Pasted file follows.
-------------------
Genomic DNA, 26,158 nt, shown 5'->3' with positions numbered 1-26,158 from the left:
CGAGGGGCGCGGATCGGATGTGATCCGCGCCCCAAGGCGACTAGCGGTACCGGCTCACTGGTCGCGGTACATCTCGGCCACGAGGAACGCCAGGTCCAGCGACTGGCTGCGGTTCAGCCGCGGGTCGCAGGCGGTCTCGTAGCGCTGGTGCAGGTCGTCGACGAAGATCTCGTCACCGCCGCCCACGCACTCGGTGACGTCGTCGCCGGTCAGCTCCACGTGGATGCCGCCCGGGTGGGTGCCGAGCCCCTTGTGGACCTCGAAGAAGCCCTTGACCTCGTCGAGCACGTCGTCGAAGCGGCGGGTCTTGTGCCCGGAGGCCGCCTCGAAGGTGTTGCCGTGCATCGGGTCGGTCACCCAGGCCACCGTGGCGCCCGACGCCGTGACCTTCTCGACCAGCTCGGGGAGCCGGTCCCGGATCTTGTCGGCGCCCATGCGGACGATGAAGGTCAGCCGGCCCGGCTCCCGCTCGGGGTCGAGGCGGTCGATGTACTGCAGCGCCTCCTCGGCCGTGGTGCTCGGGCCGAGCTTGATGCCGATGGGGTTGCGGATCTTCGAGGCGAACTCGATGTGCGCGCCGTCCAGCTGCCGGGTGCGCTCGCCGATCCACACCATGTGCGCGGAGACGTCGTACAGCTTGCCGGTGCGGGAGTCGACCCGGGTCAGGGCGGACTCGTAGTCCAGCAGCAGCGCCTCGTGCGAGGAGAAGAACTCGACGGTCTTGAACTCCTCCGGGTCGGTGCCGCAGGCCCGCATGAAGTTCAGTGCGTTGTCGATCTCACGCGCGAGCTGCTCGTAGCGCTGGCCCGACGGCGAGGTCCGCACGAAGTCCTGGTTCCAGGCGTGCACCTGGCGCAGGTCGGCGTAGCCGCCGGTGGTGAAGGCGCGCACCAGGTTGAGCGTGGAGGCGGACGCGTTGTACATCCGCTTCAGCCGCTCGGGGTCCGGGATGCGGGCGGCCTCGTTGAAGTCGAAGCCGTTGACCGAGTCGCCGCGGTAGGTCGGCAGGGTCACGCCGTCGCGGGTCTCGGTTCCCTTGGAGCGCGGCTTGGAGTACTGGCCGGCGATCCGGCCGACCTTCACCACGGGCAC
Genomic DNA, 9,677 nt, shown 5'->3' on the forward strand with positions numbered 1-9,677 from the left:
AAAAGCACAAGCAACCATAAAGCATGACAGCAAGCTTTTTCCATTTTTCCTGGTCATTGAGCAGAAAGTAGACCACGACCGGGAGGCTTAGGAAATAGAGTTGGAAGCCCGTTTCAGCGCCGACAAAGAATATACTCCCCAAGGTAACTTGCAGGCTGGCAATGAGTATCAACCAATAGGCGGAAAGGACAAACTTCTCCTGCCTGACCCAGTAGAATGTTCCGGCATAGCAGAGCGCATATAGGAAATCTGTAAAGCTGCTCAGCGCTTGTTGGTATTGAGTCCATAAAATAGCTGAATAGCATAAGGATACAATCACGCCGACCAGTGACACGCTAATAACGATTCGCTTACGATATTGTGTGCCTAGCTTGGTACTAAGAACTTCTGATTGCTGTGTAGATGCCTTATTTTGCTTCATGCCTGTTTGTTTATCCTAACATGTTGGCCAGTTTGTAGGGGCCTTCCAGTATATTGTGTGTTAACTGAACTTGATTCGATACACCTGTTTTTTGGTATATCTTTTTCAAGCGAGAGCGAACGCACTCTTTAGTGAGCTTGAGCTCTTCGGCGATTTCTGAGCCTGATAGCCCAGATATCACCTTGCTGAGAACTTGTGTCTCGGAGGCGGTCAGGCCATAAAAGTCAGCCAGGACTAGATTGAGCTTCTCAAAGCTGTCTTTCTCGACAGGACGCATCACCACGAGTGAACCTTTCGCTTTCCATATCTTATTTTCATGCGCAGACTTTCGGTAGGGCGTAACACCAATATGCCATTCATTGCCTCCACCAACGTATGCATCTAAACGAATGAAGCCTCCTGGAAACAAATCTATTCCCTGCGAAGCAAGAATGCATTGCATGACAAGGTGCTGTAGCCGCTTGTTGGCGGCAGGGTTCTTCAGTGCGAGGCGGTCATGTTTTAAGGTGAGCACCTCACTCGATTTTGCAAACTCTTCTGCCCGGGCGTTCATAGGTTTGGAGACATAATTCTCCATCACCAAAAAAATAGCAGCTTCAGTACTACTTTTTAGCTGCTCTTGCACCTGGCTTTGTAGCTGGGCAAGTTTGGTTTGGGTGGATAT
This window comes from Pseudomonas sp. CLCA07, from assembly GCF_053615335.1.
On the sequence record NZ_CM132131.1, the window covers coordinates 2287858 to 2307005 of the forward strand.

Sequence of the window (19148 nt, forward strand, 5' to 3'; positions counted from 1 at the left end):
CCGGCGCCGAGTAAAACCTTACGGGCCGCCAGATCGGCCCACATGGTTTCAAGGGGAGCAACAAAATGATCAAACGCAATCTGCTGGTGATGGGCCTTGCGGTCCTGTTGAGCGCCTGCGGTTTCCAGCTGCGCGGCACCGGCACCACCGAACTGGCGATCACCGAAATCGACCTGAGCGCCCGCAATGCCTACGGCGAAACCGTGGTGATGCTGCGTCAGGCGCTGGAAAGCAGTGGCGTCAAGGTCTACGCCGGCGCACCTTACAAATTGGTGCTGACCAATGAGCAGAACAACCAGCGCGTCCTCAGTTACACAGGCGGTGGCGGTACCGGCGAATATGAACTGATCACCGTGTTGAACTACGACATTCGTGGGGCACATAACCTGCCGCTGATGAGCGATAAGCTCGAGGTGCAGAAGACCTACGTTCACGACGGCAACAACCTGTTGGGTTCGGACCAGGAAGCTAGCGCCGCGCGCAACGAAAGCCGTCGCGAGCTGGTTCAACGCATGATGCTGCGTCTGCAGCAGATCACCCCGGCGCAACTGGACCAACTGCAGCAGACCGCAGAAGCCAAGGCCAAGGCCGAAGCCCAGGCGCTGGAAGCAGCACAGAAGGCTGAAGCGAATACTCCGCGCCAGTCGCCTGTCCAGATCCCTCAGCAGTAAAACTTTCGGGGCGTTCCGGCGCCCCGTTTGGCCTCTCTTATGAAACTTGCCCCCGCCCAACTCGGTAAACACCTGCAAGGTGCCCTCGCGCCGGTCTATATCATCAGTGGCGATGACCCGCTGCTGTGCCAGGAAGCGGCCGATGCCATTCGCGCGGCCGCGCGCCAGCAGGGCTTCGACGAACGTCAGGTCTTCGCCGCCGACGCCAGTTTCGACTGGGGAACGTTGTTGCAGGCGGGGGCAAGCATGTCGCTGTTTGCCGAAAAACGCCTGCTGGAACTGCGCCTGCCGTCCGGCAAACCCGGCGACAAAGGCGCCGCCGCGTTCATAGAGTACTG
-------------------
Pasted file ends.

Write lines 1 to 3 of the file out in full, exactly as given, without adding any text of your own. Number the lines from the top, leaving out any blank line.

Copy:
Genomic DNA, 26,158 nt, shown 5'->3' with positions numbered 1-26,158 from the left:
CGAGGGGCGCGGATCGGATGTGATCCGCGCCCCAAGGCGACTAGCGGTACCGGCTCACTGGTCGCGGTACATCTCGGCCACGAGGAACGCCAGGTCCAGCGACTGGCTGCGGTTCAGCCGCGGGTCGCAGGCGGTCTCGTAGCGCTGGTGCAGGTCGTCGACGAAGATCTCGTCACCGCCGCCCACGCACTCGGTGACGTCGTCGCCGGTCAGCTCCACGTGGATGCCGCCCGGGTGGGTGCCGAGCCCCTTGTGGACCTCGAAGAAGCCCTTGACCTCGTCGAGCACGTCGTCGAAGCGGCGGGTCTTGTGCCCGGAGGCCGCCTCGAAGGTGTTGCCGTGCATCGGGTCGGTCACCCAGGCCACCGTGGCGCCCGACGCCGTGACCTTCTCGACCAGCTCGGGGAGCCGGTCCCGGATCTTGTCGGCGCCCATGCGGACGATGAAGGTCAGCCGGCCCGGCTCCCGCTCGGGGTCGAGGCGGTCGATGTACTGCAGCGCCTCCTCGGCCGTGGTGCTCGGGCCGAGCTTGATGCCGATGGGGTTGCGGATCTTCGAGGCGAACTCGATGTGCGCGCCGTCCAGCTGCCGGGTGCGCTCGCCGATCCACACCATGTGCGCGGAGACGTCGTACAGCTTGCCGGTGCGGGAGTCGACCCGGGTCAGGGCGGACTCGTAGTCCAGCAGCAGCGCCTCGTGCGAGGAGAAGAACTCGACGGTCTTGAACTCCTCCGGGTCGGTGCCGCAGGCCCGCATGAAGTTCAGTGCGTTGTCGATCTCACGCGCGAGCTGCTCGTAGCGCTGGCCCGACGGCGAGGTCCGCACGAAGTCCTGGTTCCAGGCGTGCACCTGGCGCAGGTCGGCGTAGCCGCCGGTGGTGAAGGCGCGCACCAGGTTGAGCGTGGAGGCGGACGCGTTGTACATCCGCTTCAGCCGCTCGGGGTCCGGGATGCGGGCGGCCTCGTTGAAGTCGAAGCCGTTGACCGAGTCGCCGCGGTAGGTCGGCAGGGTCACGCCGTCGCGGGTCTCGGTTCCCTTGGAGCGCGGCTTGGAGTACTGGCCGGCGATCCGGCCGACCTTCACCACGGGCAC
Genomic DNA, 9,677 nt, shown 5'->3' on the forward strand with positions numbered 1-9,677 from the left: